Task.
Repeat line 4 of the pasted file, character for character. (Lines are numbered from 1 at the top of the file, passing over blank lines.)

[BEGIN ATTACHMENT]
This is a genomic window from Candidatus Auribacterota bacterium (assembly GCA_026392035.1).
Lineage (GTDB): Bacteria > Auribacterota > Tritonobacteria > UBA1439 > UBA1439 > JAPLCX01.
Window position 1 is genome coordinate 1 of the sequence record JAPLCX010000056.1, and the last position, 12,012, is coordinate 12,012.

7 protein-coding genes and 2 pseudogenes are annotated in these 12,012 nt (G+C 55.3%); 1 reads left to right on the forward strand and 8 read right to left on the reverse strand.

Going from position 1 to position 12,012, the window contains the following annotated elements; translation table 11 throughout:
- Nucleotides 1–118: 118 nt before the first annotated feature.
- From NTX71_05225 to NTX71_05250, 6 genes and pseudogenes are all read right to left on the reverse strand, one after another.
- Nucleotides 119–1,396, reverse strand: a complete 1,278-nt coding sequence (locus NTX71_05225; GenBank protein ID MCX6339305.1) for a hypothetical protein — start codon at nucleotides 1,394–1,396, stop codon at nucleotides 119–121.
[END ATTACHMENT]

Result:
7 protein-coding genes and 2 pseudogenes are annotated in these 12,012 nt (G+C 55.3%); 1 reads left to right on the forward strand and 8 read right to left on the reverse strand.